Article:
As the artists researched the era, they came to realize that during these years, Berlin had grown rapidly into a very cosmopolitan city and radical changes had occurred. The artists found numerous unexpected similarities to their work that made that time particularly resonant to them. The handling of volume, space and proportion in the Neoclassicism of the late 19th century was familiar from their work with the digitized human figure. They found a connection as well within the Jugendstil, or German Art Nouveau, especially in the typography and music that was related to it. The typography was one of its distinguishing characteristics and in a number of ways it relates visually as well as conceptually to our 21st century work and with what the artists see as the typography inherent in the human form. The style’s organic, floral appearance was inspired by nature and the resulting curvilinear froms are evocative of the artists’ digital sectioning of the three-dimensional human figure. Modernism that followed brought with it an acceptance of technologies that allowed one to reconfigure and re-imagine the world in ways unforeseen until then, much as modern digital technology has impacted the world today.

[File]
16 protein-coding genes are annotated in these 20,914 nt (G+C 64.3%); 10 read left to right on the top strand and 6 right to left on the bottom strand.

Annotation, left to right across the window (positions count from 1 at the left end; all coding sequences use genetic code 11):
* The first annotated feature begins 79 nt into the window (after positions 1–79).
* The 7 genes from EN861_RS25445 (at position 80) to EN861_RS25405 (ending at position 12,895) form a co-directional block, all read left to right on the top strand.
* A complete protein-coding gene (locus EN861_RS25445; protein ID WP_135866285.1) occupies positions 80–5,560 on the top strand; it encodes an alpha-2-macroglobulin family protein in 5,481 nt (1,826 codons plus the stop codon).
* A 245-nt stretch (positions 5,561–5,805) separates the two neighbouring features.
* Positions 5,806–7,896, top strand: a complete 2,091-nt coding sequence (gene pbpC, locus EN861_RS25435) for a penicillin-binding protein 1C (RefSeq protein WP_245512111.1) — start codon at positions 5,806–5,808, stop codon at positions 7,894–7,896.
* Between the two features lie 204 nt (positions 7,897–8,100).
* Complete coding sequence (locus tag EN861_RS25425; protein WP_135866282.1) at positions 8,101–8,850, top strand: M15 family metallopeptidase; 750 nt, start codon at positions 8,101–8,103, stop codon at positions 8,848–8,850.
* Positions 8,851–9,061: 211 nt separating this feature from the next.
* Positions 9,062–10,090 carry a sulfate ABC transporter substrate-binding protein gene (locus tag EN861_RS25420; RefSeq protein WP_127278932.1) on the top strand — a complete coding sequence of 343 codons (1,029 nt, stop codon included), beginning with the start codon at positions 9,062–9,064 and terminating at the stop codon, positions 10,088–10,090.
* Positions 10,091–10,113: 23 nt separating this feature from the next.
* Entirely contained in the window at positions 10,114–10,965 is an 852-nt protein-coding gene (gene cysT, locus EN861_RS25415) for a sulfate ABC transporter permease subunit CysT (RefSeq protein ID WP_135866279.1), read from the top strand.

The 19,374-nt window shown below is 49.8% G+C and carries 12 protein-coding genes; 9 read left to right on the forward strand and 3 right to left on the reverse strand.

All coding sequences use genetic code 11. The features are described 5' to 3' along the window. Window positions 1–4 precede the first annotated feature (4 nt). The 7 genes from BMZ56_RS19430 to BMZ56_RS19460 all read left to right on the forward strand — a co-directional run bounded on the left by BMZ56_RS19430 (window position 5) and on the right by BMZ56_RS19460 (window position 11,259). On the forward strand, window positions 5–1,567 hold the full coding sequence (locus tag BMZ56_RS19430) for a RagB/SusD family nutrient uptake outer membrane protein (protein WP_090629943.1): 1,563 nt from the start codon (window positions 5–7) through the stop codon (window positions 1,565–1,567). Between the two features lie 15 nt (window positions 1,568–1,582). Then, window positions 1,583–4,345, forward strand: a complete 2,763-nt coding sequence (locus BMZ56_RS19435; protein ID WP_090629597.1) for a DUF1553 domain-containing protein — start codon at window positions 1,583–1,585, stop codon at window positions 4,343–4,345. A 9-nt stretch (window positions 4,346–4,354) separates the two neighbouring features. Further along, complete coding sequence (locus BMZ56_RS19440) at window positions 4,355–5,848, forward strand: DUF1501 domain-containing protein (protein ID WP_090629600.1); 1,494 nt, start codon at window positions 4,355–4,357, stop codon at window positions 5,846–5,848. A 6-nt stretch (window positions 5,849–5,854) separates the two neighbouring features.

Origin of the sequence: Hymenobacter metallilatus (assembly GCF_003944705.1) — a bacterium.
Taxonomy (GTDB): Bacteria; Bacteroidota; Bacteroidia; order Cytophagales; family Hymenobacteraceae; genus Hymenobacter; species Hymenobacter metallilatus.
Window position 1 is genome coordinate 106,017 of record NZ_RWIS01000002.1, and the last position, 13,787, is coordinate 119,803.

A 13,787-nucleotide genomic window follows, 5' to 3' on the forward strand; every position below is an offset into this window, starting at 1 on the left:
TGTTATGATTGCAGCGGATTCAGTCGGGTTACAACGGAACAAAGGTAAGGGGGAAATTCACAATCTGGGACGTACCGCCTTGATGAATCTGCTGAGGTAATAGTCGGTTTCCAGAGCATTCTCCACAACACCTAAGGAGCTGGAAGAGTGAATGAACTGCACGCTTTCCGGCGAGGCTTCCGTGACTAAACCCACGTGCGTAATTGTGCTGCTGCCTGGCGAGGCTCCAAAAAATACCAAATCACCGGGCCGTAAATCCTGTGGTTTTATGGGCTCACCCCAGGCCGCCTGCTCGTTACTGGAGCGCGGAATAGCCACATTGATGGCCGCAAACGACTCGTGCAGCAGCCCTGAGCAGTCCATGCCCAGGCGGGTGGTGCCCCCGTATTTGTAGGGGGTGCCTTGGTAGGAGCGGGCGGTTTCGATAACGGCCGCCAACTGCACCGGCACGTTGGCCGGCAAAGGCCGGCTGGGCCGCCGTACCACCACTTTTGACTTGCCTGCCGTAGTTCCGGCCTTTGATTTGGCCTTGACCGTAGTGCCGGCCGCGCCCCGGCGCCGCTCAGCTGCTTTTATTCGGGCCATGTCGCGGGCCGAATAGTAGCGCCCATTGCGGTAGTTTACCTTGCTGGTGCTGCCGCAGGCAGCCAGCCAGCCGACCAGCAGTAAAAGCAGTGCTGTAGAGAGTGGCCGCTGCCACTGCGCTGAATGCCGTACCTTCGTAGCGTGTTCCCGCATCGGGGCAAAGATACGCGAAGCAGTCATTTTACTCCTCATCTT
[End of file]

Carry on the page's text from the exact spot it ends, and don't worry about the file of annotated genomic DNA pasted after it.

As foreigners looking voyeuristically into this culture, the artists appropriated the French term “flâneur” to describe an outsider’s experience of the city. For the video they move through that era using digital avatar/marionettes created using motion capture technology and three-dimensional scans of dance performers. These marionettes have the advantage of being weightless, a property most resistant to dance, and they will appear graceful, without the consciousness that afflicts their human counterparts. flâneur will take the viewer through the cultural changes sweeping the era using these marionettes and three-dimensional architectural models. The artists plan to deconstruct both the human and the architectural models similarly to the way they have treated the figure in the past, to rupture, puncture, section and unfold their skins as a means to re-visualize them and to explore their volumes in unique ways. They are approaching the narrative of the piece as a fairy tale and collage. By referencing two writers of the period, Friedrich Nietzsche and his influential approach to architecture, and Carlo Collodi, author of The Adventures of Pinocchio, the artists intend to abstract and meld these divergent sources into a contemporary whole and to also introduce a sense of transcendence into the work.